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Permanent Link: http://ufdc.ufl.edu/IR00001570/00001
 Material Information
Title: Syllabus: Online Section
Series Title: IDS4930 Introduction to Information Resources
Physical Description: Course Material
Creator: Clapp, Melissa
Publication Date: Spring 2013
 Notes
Acquisition: Collected for University of Florida's Institutional Repository by the UFIR Self-Submittal tool. Submitted by Melissa Clapp.
 Record Information
Source Institution: University of Florida Institutional Repository
Holding Location: University of Florida
Rights Management: All rights reserved by the submitter.
System ID: IR00001570:00001


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Introduction to Information Resources IDS4930 | 1 credit Spring 2013 Instructor : Missy Clapp | shoop@ufl.edu | 352.273.2624 | 542 Library West Office hours: MW 9 a.m. to noon or contact via email Course website: http://lss.at.ufl.edu Course communications Email is the best way to communicate with the instructor. Please include "IDS4930" in the subject heading. Please also email ONLY from your Gatorlink email as external email hosts may be filtered into UF's spam protection. Course texts No course textbook. Readings will be assigned as needed and will be found either through Open Access or through library access (I recommend downloading UFs VPN: www.uflib.ufl.edu/ufproxy.html ). Course requirements A computer with audio capabilities including speakers and microphone. Internet. Word or Pages or other word processing software. There are no course prerequisites to IDS4930. Course overview/Purpose of the course IDS 4930 Introduction to Information Resources is a one credit course in which you learn how to conduct solid, reliable library research that will help you in every class you take at UF. Yo u will learn the critical thinking skills needed to find, evaluate, and use relevant scholarly resources in a variety of disciplines. This dynamic, hands on course will engage you with creative thinking and media production tools as you explore the social responsibilities of using information in the digital age. Course Objectives By the end of this course, students will be able to: Determine the nature and extent of the information needed Understand what it means to be information literate Perform the research process Access needed information effectively and efficiently Locate library resources Build search strategies and use keywords Navigate research databases Evaluate information and its sources and incorporate selected information into existing kno wledge bases and value systems Debate information ethics Evaluate sources critically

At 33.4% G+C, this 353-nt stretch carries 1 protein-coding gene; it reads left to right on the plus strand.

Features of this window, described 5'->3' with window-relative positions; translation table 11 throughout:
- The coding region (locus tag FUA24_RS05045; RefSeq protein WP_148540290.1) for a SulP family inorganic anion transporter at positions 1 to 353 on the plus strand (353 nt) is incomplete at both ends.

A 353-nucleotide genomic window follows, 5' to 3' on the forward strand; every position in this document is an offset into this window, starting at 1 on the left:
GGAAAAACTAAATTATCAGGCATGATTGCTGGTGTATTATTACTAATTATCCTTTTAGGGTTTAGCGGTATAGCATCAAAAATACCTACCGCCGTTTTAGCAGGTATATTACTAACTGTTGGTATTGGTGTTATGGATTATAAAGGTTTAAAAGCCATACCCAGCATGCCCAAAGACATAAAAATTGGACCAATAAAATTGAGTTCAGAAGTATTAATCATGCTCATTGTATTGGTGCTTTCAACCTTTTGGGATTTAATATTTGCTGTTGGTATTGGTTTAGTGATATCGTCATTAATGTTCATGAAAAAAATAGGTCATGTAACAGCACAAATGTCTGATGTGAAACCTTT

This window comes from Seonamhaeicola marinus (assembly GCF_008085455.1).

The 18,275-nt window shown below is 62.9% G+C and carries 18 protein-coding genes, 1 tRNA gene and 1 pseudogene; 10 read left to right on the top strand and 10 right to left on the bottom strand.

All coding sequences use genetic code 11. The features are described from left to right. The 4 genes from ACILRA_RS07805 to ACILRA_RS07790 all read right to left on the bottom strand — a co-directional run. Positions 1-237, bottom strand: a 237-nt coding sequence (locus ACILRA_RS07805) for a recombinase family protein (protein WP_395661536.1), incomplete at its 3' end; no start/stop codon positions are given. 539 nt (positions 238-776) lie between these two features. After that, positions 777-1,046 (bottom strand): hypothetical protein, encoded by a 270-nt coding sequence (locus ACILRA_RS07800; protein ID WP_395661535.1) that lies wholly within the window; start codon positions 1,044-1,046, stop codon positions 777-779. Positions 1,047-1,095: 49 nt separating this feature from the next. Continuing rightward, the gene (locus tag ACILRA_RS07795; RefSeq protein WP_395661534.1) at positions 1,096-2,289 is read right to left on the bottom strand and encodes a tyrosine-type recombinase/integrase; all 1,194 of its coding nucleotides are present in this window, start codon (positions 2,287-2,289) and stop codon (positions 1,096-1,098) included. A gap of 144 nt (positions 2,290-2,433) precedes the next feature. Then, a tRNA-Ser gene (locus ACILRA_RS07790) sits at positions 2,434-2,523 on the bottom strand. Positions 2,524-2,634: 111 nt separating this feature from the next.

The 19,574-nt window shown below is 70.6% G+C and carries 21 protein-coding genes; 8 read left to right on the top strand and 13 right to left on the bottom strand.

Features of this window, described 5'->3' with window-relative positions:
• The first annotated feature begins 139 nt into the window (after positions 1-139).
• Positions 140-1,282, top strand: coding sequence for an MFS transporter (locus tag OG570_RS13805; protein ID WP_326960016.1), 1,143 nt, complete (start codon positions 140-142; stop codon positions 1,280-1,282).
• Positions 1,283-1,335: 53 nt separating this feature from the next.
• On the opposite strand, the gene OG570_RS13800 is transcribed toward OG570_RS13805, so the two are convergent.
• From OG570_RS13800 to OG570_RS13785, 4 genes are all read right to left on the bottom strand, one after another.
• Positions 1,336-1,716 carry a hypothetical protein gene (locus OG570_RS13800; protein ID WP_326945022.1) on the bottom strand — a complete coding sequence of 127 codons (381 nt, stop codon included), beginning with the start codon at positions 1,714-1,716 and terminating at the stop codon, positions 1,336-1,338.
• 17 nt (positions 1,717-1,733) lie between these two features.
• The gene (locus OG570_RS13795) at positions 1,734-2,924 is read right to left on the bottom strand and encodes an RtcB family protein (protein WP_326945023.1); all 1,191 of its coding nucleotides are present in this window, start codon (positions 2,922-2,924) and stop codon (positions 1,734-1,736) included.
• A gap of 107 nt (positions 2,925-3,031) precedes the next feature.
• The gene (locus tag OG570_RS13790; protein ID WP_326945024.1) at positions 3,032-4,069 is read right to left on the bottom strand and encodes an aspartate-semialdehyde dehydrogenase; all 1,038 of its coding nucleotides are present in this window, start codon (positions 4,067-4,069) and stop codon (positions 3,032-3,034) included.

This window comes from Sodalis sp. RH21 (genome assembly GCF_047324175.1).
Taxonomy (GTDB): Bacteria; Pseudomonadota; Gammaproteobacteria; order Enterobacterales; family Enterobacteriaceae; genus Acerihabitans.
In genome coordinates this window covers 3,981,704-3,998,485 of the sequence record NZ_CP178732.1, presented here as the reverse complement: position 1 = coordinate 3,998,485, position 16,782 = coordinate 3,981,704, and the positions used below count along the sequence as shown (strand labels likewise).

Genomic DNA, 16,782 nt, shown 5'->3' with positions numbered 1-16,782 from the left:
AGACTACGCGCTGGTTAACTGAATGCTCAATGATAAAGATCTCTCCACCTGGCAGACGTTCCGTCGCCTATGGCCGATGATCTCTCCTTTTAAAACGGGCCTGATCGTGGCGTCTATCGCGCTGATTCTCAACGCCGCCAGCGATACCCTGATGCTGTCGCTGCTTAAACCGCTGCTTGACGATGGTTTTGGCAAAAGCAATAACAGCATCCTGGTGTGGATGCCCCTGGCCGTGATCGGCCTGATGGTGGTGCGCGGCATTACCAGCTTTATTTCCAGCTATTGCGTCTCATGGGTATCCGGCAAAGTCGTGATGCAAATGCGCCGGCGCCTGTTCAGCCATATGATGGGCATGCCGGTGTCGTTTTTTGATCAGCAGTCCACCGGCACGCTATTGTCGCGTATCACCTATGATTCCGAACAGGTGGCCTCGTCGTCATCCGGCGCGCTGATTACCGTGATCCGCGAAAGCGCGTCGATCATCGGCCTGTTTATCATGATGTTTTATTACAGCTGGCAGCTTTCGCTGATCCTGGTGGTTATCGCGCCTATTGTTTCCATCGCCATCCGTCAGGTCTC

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Use information to accomplish a specific purpose Cite sources appropriately Write literature reviews and abstracts Communicate research Understand the economic, legal, an d social issues surrounding the use of information Understand plagiarism and copyright Use non textual information resources Understand participation in information as choice Instructional methods Homework assignments and literacy labs will consist of a variety of instructions, file formats, and tasks. Follow the instructions carefully found within each module. Assignments should be submitted via the course website. The Midterm Exam will consist of up to ten questions that will require you to use skills acquired in the course in order to come up with the correct answer. The time limit will be one hour. COURSE POLICIES ATTENDANCE Attendance is not graded as class meets asynchronously. LATE ASSIGNMENTS There will be no late assignments or make up exams witho ut a University approved excuse. ASSIGNMENT SUBMISSION Unless otherwise indicated assignments should be submitted through the course website by 11:55PM o n the due date. Do not wait until the last minute to turn in an assignment because of the possibility of technical difficulties. UF POLICIES ACCOMMODATIONS University Policy on Accommodating Students with Disabilities: Students r equesting accommodation for disabilities must first register with the Dean of Students Office ( http://www.dso.ufl.edu/drc/ ) The Dean of Students Office will provide documentation to the student who must then provide this documentation to the instructor when requesting accommodation. You m ust submit this do cumentation prior to submitting assignments or taking the quizzes or exams. Accommodations are not retroactive; therefore, students should contact the office as soon as possible i n the term for which they are seeking accommodations. ACADEMIC HONOR CODE St udents are expected to uphold the Academic Honor Code published in the Undergraduate Catalog ( http://www.registrar.ufl.edu/catalog/policies/students.html ). Please become familiar w ith the policies of the Honor Code ( http://www.dso.ufl.edu/sccr/honorcodes/honorcode.php ) a s all violations will be reported to the Dean of Students Office. Research m isconduct, such as plagiarism or cheating, will result in an automatic failing grade for the assignment.